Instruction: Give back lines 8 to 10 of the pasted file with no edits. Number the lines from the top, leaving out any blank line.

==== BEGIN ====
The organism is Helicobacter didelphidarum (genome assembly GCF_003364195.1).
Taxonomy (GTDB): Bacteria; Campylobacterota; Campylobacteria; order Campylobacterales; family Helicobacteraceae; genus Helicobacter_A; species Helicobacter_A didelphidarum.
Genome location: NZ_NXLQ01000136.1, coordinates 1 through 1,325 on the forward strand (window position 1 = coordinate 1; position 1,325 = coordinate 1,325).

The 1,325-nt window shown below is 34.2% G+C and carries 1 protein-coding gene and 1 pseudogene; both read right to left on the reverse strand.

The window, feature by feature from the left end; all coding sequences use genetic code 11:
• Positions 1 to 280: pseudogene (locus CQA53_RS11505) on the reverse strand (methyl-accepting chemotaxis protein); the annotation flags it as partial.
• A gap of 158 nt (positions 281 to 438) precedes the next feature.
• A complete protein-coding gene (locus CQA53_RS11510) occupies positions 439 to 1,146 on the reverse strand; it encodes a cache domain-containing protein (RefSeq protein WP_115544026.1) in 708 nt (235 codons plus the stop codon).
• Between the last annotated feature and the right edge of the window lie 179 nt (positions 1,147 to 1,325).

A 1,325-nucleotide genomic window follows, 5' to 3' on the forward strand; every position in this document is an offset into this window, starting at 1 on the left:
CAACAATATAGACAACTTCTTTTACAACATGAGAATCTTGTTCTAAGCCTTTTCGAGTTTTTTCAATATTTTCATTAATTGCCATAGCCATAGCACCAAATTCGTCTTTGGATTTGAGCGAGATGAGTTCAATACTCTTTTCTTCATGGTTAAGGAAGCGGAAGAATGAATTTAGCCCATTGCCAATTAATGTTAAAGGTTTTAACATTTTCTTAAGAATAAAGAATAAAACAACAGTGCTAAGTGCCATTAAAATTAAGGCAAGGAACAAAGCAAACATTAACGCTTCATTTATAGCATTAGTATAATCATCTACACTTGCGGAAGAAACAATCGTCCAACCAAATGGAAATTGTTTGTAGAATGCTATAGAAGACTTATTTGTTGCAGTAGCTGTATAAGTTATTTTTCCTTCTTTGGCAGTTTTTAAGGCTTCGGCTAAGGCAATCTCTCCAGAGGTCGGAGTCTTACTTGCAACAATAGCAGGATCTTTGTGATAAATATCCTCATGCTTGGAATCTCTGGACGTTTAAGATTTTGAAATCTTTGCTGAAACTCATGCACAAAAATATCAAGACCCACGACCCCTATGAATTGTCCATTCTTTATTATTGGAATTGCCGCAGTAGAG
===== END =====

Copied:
• A complete protein-coding gene (locus CQA53_RS11510) occupies positions 439 to 1,146 on the reverse strand; it encodes a cache domain-containing protein (RefSeq protein WP_115544026.1) in 708 nt (235 codons plus the stop codon).
• Between the last annotated feature and the right edge of the window lie 179 nt (positions 1,147 to 1,325).

A 1,325-nucleotide genomic window follows, 5' to 3' on the forward strand; every position in this document is an offset into this window, starting at 1 on the left: